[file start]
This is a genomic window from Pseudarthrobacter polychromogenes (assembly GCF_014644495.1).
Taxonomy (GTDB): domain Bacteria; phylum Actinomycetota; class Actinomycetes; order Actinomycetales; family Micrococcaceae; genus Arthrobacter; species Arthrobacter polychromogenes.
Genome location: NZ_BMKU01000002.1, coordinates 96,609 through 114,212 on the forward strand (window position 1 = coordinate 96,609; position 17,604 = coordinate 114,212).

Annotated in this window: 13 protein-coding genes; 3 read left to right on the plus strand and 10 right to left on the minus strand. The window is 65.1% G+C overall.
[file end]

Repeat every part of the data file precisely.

This is a genomic window from Pseudarthrobacter polychromogenes (assembly GCF_014644495.1).
Taxonomy (GTDB): domain Bacteria; phylum Actinomycetota; class Actinomycetes; order Actinomycetales; family Micrococcaceae; genus Arthrobacter; species Arthrobacter polychromogenes.
Genome location: NZ_BMKU01000002.1, coordinates 96,609 through 114,212 on the forward strand (window position 1 = coordinate 96,609; position 17,604 = coordinate 114,212).

Annotated in this window: 13 protein-coding genes; 3 read left to right on the plus strand and 10 right to left on the minus strand. The window is 65.1% G+C overall.